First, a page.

People v. Duchin

Decision Date04 April 1963
Citation12 N.Y.2d 351,239 N.Y.S.2d 670,190 N.E.2d 17
Parties, 190 N.E.2d 17 The PEOPLE of the State of New York, Appellant, v. Harold DUCHIN, Respondent.
CourtNew York Court of Appeals Court of Appeals

William Cahn, Dist. Atty. (Henry P. De Vine, Asst. Dist. Atty., of counsel), for appellant.

Gilbert Roseman, Seaford, for respondent.

FULD, Judge.

Our dissenting brethren take the position that the trial judge has an uncontrolled discretion to refuse to approve a defendant's application for a waiver of a trial by jury. We read the constitutional amendment (N.Y.Const. art. I, § 2), which provides for such a waiver, quite differently. 1 The provision is designed for the benefit of the defendant. When, choosing to be tried by a judge alone, he requests a waiver, he is entitled to it as a matter of right once it appears to the satisfacation of the judge of the court having jurisdiction that, first, the waiver is tendered in good faith and is not a stratagem to procure an otherwise impermissible procedural advantage such as, for instance, a separate trial on an indictment involving several defendants jointly charged with the commission of crime (People v. Diaz, 10 A.D.2d 80, 198 N.Y.S.2d 27, affd. 8 N.Y.2d 1061, 207 N.Y.S.2d 278, 170 N.E.2d 411) and, second, that the defendant is fully aware of the consequences of the choice he is making. The requirement that the judge give his 'approval' to the waiver was intended, in the words of Judge SEARS, the proponent of the proposal at the Constitutional Convention, solely 'to assure (the defendant) * * * full opportunity to understand what he is doing' (N.Y.State Constitutional Convention, 1938, Rev.Record, Vol. II, p. 1274, also pp. 1276-1286).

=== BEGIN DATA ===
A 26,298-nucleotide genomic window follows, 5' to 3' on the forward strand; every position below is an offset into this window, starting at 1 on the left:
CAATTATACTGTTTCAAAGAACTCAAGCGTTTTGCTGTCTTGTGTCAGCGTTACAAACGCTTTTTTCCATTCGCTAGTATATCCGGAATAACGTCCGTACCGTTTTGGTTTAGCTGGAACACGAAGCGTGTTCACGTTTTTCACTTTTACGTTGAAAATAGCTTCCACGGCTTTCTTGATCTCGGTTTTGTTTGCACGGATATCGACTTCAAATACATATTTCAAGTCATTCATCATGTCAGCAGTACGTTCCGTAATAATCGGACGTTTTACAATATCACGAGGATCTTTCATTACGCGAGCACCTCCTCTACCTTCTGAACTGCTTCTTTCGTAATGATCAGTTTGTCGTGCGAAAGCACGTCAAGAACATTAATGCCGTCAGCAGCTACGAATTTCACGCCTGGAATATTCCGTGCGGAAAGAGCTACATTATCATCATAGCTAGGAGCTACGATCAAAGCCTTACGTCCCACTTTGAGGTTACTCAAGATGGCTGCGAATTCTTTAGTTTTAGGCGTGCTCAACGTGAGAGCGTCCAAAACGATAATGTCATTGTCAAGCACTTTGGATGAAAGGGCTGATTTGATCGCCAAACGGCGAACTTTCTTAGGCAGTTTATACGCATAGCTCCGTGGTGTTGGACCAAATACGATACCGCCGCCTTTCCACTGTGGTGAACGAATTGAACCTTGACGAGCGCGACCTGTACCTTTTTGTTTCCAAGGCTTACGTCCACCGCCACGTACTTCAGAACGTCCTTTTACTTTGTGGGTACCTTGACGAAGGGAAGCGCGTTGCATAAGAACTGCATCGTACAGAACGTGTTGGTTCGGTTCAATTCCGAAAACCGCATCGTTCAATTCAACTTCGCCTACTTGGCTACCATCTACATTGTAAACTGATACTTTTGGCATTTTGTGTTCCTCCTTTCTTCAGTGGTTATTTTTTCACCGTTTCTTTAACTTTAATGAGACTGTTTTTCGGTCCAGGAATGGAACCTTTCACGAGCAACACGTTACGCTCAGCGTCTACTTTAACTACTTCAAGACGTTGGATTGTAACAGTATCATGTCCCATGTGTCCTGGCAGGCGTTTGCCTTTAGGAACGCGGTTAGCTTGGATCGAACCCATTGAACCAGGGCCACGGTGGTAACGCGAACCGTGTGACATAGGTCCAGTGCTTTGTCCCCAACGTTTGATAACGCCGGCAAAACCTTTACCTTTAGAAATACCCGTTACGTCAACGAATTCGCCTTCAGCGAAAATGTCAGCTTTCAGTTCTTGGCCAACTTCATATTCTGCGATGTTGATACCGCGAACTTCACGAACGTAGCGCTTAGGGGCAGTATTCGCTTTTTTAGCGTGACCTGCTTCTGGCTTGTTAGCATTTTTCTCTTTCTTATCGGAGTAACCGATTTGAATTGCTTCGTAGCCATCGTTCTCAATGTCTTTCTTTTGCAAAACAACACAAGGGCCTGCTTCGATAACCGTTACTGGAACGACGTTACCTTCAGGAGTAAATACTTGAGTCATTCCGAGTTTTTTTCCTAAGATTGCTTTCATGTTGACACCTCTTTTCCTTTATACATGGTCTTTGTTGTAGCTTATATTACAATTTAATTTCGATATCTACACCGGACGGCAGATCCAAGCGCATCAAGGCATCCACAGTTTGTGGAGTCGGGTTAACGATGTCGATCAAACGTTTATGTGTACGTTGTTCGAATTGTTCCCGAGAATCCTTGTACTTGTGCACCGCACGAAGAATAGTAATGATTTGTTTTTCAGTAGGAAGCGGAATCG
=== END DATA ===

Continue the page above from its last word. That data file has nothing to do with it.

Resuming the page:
An accused who admits his guilt, and does so with full appreciation of his act, may not be compelled to stand trial against his will. And, if this be so, certainly, a defendant may not be forced to a trial before a jury if it sufficiently appears that his election to be tried without one was made knowingly and understandingly, based on an intelligent, informed judgment. Since in this case there is no doubt that the defendant was thoroughly aware of what he was doing, and no question exists as to his good faith in seeking a nonjury trial, the judge had no alternative but to approve the waiver requested and sanction a trial without a jury.

The order appealed from should be affirmed.

DESMOND, Chief Judge (dissenting).